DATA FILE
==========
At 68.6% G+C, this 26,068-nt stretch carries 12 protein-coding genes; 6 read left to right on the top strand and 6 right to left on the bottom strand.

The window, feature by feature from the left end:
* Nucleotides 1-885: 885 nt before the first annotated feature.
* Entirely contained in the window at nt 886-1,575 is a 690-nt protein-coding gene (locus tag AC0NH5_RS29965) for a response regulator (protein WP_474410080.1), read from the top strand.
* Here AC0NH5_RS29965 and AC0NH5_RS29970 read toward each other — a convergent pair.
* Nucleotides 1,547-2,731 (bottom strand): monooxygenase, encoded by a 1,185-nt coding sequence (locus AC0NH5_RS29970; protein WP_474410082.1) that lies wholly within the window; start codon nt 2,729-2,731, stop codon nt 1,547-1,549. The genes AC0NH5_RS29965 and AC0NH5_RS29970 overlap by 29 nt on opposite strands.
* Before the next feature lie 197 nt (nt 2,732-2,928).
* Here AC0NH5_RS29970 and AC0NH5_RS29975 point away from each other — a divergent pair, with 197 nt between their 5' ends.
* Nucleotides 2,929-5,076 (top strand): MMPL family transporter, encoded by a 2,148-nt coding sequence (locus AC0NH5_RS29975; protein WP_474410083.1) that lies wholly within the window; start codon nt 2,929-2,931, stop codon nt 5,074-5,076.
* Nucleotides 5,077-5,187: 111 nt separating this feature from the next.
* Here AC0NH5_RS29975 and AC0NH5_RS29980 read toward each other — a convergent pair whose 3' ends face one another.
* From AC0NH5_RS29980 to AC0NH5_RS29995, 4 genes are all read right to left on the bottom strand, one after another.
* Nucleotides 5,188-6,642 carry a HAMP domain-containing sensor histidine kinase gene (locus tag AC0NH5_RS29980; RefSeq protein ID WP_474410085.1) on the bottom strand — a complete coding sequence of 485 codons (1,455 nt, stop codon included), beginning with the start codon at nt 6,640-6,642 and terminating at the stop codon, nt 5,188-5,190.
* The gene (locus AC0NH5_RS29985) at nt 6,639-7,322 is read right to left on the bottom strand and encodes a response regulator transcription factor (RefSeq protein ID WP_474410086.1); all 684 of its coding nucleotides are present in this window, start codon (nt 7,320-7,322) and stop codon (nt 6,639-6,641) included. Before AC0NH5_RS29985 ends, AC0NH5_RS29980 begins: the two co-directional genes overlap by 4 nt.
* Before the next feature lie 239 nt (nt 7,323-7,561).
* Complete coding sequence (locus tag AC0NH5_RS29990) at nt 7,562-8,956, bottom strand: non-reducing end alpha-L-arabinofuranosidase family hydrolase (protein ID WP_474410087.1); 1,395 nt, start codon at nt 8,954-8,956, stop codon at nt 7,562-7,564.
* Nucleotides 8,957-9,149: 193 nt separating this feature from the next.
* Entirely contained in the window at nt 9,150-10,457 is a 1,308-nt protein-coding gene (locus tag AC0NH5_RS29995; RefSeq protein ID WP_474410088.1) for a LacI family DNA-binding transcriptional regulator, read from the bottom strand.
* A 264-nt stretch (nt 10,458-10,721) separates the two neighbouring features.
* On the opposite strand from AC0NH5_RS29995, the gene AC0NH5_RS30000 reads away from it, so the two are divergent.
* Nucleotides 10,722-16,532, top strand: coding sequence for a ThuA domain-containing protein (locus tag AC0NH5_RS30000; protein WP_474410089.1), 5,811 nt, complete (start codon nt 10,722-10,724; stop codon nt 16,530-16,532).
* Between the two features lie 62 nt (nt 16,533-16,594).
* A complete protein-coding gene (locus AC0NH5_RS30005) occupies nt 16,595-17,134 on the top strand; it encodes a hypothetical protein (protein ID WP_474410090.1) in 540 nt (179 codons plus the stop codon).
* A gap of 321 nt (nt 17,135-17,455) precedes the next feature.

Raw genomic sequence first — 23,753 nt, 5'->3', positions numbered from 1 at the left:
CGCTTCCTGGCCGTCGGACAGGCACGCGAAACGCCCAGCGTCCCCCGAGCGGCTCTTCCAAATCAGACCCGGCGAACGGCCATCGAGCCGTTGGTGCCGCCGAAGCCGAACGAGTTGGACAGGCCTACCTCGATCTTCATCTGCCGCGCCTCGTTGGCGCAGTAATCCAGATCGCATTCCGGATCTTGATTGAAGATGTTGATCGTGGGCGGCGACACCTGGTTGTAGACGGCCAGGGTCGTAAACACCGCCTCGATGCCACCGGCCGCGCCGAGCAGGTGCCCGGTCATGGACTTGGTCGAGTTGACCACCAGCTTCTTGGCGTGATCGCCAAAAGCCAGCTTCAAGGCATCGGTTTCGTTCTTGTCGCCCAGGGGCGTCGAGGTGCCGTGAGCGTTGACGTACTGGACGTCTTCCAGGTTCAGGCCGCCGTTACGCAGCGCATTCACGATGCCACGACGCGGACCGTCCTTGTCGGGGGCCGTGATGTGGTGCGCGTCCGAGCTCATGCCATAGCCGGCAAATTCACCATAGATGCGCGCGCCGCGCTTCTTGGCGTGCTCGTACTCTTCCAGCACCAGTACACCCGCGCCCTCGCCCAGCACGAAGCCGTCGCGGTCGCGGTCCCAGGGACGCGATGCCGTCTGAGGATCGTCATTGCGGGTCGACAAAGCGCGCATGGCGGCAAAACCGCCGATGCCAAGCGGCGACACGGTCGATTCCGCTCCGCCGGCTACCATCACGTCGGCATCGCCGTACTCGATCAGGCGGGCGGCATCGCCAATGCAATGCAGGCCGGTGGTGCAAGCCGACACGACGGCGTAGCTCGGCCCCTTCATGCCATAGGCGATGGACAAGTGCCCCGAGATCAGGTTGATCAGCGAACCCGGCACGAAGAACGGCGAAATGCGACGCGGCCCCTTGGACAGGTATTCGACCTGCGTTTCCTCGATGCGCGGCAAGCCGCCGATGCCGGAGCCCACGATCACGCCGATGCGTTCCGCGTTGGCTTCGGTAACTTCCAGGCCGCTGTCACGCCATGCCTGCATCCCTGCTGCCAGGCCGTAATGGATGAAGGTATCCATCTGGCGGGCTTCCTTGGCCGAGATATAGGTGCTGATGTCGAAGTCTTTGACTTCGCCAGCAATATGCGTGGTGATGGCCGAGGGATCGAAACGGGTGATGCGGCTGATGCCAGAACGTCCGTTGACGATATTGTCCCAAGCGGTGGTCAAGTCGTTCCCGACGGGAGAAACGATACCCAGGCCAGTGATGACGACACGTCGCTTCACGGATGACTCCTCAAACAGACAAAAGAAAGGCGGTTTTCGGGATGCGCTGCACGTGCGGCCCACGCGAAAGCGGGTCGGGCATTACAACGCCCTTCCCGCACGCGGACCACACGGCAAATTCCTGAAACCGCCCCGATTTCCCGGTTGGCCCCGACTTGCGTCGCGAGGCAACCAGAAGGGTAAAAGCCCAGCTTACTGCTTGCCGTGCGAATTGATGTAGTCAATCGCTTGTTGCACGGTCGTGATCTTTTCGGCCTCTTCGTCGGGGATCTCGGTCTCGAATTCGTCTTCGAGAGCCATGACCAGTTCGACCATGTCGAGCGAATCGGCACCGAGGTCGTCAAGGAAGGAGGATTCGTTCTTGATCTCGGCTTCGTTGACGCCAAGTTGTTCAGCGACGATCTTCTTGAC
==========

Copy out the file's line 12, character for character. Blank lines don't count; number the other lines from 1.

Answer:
* From AC0NH5_RS29980 to AC0NH5_RS29995, 4 genes are all read right to left on the bottom strand, one after another.